Al Gore’s newest film, An Inconvenient Sequel, has recently been released in theaters locally. I suggest you try to see it to get informed on the science of climate change and what the world is doing about it.
Also, one of our board members recently went through a Climate Reality Project training for presenting the same information as the movie and is willing to give presentations locally. Please contact us at firstname.lastname@example.org if you are interested.
Lastly, a newly published book looks at the causes and solutions to the most critical sources of greenhouse gases, some of which may surprise you. Check out Drawdown: The Most Comprehensive Plan Even Proposed to Reverse Global Warming edited by Paul Hawken.
Community Choice Energy:
Good news for locals pushing for steps to combat climate change: On July 11, the Carlsbad city council joined Del Mar and Encinitas in unanimously approving an implementation study about regional Community Choice Energy (CCE). As we’ve reported recently, CCE is a cornerstone for municipalities being able to reduce greenhouse gas emissions. It also introduces competition for SDG&E, something local business owners appreciate. The city of San Diego recently completed its study which predicts reaching 100% renewable energy by 2035 while likely lowering electricity rates. Our regional group is awaiting Oceanside’s decision to join the effort. The study will hopefully be completed by early 2018.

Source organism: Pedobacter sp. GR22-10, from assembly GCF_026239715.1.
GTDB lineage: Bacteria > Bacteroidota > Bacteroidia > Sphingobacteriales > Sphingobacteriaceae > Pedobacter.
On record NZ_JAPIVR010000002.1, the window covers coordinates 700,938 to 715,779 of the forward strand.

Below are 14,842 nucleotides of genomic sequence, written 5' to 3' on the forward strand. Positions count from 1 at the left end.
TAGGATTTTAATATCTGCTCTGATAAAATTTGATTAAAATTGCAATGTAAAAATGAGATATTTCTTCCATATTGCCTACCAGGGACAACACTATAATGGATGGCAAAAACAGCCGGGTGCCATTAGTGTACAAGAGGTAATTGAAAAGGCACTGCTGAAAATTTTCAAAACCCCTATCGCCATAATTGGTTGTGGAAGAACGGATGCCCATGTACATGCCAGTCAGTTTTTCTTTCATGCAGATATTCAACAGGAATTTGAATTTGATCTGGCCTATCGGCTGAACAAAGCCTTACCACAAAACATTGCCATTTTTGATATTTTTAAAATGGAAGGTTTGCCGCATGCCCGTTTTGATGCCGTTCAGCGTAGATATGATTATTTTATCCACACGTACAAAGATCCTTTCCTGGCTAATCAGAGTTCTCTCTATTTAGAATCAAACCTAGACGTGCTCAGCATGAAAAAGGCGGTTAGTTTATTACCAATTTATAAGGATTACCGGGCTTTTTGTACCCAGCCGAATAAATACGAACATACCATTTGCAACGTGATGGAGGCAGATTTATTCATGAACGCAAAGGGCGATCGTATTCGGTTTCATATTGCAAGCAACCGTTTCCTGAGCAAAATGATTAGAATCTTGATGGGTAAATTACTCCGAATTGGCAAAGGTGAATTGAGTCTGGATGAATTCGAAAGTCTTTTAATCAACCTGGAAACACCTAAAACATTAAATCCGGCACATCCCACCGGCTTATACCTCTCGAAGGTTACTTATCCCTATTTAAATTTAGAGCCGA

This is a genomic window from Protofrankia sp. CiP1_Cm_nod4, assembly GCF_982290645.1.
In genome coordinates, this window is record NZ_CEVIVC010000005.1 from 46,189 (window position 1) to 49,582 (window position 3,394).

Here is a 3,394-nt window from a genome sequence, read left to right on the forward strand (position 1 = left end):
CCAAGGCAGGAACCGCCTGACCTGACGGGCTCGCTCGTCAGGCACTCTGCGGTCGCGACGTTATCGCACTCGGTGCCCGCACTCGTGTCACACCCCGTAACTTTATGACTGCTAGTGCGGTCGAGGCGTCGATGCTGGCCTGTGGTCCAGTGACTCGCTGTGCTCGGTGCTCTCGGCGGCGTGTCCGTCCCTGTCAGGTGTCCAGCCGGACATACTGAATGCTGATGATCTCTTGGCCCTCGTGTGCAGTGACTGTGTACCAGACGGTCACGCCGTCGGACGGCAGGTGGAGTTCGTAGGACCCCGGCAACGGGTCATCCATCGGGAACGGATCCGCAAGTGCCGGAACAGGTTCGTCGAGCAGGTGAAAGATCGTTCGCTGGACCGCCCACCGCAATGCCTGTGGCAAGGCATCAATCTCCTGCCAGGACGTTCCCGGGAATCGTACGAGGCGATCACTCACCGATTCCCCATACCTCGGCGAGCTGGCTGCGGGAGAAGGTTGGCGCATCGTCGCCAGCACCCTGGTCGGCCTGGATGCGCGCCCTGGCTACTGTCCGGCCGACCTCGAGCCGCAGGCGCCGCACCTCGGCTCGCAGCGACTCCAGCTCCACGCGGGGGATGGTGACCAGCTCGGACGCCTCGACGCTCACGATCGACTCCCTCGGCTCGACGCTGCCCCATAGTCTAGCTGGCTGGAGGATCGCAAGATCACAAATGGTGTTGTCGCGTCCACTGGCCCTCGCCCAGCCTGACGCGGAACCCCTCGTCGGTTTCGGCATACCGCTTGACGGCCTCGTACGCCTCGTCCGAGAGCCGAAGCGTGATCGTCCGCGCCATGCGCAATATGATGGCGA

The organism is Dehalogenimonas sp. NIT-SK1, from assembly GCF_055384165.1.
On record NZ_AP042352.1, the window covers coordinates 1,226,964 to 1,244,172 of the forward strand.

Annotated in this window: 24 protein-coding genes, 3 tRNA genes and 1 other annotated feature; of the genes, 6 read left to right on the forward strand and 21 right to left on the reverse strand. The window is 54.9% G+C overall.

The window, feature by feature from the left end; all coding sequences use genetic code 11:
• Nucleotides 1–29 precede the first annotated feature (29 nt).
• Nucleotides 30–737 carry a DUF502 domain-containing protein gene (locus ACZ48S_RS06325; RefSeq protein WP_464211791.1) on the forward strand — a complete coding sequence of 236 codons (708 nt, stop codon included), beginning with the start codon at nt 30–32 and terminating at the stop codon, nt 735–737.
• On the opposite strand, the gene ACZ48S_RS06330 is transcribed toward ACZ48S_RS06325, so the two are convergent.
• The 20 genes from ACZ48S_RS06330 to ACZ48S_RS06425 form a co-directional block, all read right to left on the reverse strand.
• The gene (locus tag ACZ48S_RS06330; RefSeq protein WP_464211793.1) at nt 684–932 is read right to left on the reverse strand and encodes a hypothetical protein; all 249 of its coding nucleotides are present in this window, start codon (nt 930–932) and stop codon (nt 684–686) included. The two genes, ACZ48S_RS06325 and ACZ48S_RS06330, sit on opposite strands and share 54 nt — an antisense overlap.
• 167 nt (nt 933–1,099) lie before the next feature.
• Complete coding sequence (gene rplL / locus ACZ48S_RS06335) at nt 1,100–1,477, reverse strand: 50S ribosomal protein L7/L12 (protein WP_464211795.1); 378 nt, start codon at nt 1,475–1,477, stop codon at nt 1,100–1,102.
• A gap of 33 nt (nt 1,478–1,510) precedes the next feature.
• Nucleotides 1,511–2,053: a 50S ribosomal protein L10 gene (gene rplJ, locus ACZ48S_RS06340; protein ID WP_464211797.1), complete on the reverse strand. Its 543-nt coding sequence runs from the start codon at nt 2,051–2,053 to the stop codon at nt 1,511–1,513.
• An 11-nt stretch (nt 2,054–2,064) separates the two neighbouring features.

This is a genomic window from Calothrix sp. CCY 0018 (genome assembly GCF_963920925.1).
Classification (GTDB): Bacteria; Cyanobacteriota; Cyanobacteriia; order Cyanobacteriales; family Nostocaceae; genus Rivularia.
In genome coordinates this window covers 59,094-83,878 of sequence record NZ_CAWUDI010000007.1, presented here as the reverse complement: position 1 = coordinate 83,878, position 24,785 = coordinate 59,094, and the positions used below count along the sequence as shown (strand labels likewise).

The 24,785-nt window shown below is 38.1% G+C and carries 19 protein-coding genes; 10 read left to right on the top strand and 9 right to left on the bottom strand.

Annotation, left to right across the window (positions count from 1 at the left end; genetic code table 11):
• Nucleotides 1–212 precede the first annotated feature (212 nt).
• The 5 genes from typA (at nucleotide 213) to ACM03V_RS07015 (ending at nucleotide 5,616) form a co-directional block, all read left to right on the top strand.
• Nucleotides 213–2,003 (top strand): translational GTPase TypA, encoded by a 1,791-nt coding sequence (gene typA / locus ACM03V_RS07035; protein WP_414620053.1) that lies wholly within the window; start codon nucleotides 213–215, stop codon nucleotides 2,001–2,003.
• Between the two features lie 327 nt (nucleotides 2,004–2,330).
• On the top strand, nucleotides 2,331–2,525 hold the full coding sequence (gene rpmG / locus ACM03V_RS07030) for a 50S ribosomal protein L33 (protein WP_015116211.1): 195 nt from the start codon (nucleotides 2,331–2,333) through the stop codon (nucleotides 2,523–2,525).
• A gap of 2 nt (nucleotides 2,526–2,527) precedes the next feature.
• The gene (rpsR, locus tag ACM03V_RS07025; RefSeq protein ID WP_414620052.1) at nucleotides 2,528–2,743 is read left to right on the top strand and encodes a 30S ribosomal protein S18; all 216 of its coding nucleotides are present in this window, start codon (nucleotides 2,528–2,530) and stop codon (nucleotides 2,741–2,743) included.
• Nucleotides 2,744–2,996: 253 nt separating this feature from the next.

Climate Action Plans:
We’re fortunate to live in a state where climate change is taken seriously. California is undergoing significant impacts due to a changing climate from unpredictable water supplies, increased wildfires, rising sea levels and economic concerns in agriculture shifts due to changing water sources and rising temperatures.
To lower greenhouse gas emissions mandated by AB 32, cities and counties are adopting Climate Action Plans or CAPs. “Climate action plans are comprehensive roadmaps that outline the specific activities that an agency will undertake to reduce greenhouse gas emissions. Climate action plans build upon the information gathered by greenhouse gas inventories and generally focus on those activities that can achieve the relatively greatest emission reductions in the most cost effective manner.” (See: Climate Action Plans–Institute for Local Government). To date the following cities’ progress is:
– Vista adopted its CAP – Nov. 2012
– San Marcos adopted its CAP – Sept. 2013
– Carlsbad has adopted its CAP – Sept. 2015
– San Diego adopted its CAP – Dec. 2015
– Del Mar adopted its CAP – June 2016
– Encinitas released its draft CAP – June 2017
– Oceanside – a work in progress; contact the Oceanside CAPers if you want to get involved.
As in many things in life, the devil is in the details. You may want to check out your city’s CAP probably available on their website.